Fig. 5
figure 5

a Schematic view of genome organization of ORF8, highlighting the 29-nt deletion in SARS-CoV, resulting in 2 ORFs: ORF8a and ORF8b. b Multiple alignment of ORF8 sequences, with X motifs in the reading frame of ORF3a shown in blue. The start and stop codons of the SARS-CoV ORF8a and ORF8b sequences are indicated by purple and red boxes respectively. The X motif corresponding to the 29-nt deletion is shown in green

It is interesting to note that although Civet-CoV has a full-length ORF8, it has a low XME score (XME = 4.9) compared to Bat-CoV (XME = 9.9). Thus, it is tempting to suggest that the loss of X motifs in transmission of the virus from bats to civets is somehow linked to the loss of ORF8 in the transmission from civets to humans. Both Pangolin-CoV and most SARS-CoV-2 strains contain the full length ORF8, with XME scores of 23.1 and 12.4 respectively. However, a 382-nt deletion has been reported recently covering almost the entire ORF8 of SARS-CoV-2 obtained from eight hospitalized patients in Singapore, that has been hypothesized to lead to an attenuated phenotype of SARS-CoV-2 [33].

Characterization of ORFs overlapping the N gene

The annotation of functional ORFs overlapping the N gene is variable in the different genomes studied here. In SARS-CoV, only ORF9b has been observed to be translated, probably via a ribosomal leaky scanning mechanism and may have a function during virus assembly [30, 34]. ORF9b limits host cell interferon responses by targeting the mitochondrial-associated adaptor molecule (MAVS) signalosome. However, some SARS-CoV strains have an additional ORF9c, annotated as a hypothetical protein (e.g. Genbank:AY274119). For Bat-CoV and Pangolin-CoV, no overlapping genes are annotated in the corresponding Genbank entries. In contrast, the Civet-CoV genome is predicted to contain both overlapping genes, ORF9b and ORF9c. Similarly, the annotation of overlapping ORFs for SARS-CoV-2 is different depending on the strain: the reference strain has no overlapping ORFs of the N gene, while the U.S. strain has ORF9b and ORF9c (see Methods). ORF9c is described as a short polypeptide (70 amino acids) dispensable for viral replication, but there is no data yet providing evidence that the protein is expressed during SARS-CoV-2 infection.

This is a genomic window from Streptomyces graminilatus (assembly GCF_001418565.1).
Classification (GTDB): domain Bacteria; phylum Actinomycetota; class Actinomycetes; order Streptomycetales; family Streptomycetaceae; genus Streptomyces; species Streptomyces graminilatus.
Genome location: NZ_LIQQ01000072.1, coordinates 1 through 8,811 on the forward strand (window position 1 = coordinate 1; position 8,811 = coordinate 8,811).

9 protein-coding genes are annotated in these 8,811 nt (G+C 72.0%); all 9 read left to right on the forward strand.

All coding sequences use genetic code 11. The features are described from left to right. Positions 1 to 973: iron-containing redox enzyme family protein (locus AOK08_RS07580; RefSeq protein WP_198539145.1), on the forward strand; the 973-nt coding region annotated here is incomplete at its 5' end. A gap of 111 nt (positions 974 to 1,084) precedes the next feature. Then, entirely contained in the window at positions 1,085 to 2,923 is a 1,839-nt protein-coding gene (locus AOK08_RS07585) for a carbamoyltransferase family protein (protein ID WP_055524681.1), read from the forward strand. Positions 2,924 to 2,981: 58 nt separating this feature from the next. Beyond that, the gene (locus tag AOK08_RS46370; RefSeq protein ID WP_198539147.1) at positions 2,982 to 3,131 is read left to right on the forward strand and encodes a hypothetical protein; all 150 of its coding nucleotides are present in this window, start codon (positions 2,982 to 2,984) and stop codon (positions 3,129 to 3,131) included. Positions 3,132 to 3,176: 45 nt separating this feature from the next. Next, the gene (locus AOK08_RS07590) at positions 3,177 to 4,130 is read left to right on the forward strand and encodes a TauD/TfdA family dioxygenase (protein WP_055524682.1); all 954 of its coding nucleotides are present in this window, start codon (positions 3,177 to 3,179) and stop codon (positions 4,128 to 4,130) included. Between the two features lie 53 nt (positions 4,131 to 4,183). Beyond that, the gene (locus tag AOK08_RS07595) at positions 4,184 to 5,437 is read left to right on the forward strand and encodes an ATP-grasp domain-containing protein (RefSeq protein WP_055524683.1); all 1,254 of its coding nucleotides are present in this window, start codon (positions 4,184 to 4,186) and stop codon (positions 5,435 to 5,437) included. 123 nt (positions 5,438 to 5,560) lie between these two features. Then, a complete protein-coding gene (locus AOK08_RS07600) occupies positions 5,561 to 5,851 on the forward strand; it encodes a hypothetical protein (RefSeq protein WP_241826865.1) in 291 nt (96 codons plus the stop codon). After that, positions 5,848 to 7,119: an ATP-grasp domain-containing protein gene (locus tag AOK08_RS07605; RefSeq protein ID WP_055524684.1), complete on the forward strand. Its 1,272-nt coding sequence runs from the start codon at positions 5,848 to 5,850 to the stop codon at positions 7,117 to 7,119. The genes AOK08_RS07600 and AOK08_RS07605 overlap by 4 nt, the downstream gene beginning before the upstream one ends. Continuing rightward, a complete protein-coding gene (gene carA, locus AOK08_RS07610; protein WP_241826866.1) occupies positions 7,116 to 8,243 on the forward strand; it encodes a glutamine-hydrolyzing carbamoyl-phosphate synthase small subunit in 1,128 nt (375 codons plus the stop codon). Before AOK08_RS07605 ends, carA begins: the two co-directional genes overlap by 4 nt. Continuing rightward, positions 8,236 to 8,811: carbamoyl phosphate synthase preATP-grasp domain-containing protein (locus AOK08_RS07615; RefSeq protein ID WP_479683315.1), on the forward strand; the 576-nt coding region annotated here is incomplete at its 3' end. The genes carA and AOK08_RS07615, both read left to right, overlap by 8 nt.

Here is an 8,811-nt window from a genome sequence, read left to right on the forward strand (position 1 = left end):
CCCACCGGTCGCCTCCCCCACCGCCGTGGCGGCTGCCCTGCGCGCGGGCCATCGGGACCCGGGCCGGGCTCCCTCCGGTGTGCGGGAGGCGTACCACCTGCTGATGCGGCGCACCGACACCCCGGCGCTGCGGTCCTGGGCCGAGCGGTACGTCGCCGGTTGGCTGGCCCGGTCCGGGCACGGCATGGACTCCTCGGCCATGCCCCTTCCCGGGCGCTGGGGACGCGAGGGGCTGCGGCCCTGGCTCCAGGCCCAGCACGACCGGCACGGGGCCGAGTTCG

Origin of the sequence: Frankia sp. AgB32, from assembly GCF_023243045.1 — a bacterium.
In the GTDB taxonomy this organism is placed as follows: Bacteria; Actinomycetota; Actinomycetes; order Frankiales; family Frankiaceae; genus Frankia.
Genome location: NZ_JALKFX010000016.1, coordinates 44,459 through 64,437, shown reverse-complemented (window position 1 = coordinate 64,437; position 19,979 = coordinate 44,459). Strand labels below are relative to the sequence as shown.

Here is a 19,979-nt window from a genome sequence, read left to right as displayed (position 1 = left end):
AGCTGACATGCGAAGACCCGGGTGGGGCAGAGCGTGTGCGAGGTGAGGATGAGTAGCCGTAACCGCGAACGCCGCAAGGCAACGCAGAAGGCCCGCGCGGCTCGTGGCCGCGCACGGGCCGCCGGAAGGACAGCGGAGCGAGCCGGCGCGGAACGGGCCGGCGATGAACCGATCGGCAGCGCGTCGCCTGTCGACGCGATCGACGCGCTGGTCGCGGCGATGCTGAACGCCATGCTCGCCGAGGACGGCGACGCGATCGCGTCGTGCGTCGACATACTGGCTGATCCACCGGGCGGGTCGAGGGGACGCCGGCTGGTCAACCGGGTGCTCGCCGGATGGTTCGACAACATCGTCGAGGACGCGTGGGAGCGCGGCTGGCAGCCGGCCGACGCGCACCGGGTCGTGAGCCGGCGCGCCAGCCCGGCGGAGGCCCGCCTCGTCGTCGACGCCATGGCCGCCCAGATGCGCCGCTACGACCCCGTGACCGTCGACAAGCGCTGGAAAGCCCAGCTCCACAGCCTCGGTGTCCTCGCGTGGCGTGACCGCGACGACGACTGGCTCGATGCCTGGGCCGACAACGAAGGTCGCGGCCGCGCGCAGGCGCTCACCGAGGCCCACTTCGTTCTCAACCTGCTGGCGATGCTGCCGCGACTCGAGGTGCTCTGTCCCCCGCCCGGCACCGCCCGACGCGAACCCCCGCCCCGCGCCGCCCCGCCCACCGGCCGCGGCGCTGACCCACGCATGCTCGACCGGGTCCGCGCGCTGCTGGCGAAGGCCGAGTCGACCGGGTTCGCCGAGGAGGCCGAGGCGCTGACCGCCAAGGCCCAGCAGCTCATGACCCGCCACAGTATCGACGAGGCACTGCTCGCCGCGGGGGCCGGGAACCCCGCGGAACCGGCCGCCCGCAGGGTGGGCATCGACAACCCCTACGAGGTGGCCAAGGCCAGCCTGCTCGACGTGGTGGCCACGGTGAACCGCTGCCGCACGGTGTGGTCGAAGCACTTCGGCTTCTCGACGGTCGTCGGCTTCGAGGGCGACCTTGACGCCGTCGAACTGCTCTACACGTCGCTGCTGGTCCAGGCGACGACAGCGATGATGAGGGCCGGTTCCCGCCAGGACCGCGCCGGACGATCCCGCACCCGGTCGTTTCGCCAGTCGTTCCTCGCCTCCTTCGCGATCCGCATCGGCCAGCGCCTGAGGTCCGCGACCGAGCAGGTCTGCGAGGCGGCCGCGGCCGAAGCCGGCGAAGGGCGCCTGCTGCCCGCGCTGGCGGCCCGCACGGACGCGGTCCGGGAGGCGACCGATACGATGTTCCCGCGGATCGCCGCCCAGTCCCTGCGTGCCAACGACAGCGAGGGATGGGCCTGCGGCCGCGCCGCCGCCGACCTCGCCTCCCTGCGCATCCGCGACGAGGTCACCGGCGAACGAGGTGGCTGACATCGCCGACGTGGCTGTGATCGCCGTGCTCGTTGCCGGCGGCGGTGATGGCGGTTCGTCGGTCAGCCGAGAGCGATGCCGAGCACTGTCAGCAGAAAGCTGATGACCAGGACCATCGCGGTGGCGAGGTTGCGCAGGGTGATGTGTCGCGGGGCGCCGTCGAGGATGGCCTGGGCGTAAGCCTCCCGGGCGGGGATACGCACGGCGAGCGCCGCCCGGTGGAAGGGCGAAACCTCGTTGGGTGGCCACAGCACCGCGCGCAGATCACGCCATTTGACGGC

Here, we predict that ORF9b and ORF9c are present in all genomes as overlapping ORFs within the N gene (Fig. 6). Furthermore, Pangolin-CoV may also have an additional ORF, that we called ORF9d (XME = 12.7), in the 3′ region of the N gene.

Fig. 6
figure 6

a Schematic view of genome organization of ORF N, with overlapping genes ORF9b, 9c and the novel predicted 9d. b Multiple alignment of ORF N sequences, with X motifs in the reading frame of ORF N shown in blue, in ORF9b in green, in ORF9c in yellow. Start and stop codons of the overlapping genes are indicated by violet and red boxes, respectively. c. The novel ORF9d predicted in Pangolin-Cov with X motifs in the reading frame shown in orange

Origin and evolution of ORF10

ORF10 is proposed as unique to SARS-CoV-2 [35] and codes for a peptide only 38 amino acids long. There is no data yet providing evidence that the protein is expressed during SARS-CoV-2 infection. Therefore, we wanted to investigate the potential origin of this protein. New proteins in viruses can originate from existing proteins acquired through horizontal gene transfer or through gene duplication for example, or can be generated de novo. To determine whether homologs of ORF10 are present in the other coronavirus genomes, we relaxed the GOFIX parameters used to predict functional ORFs, and set the minimum ORF length to 60 nucleotides. The predicted ORFs in the different genomes are shown in Fig. 7. The Pangolin-CoV genome contains a full-length ORF10 with XME = 10.4, compared to the SARS-CoV-2 ORF10 with XME = 20.2. A truncated version of ORF10 coding 26 amino acids is also detected in the Bat-CoV, Civet-CoV and SARS-CoV genomes, although this short ORF is probably not functional. We suggest that the ORF10 of SARS-CoV-2 thus evolved via the mutation of a stop codon (TAA) at nt 76 and the addition of a new X motif of length 15 nucleotides in the 3′ region.

Fig. 7
figure 7

Multiple alignment of ORF10 sequences, with X motifs in the reading frame shown in blue. Stop codons are indicated by red boxes

Novel ORF overlapping the S gene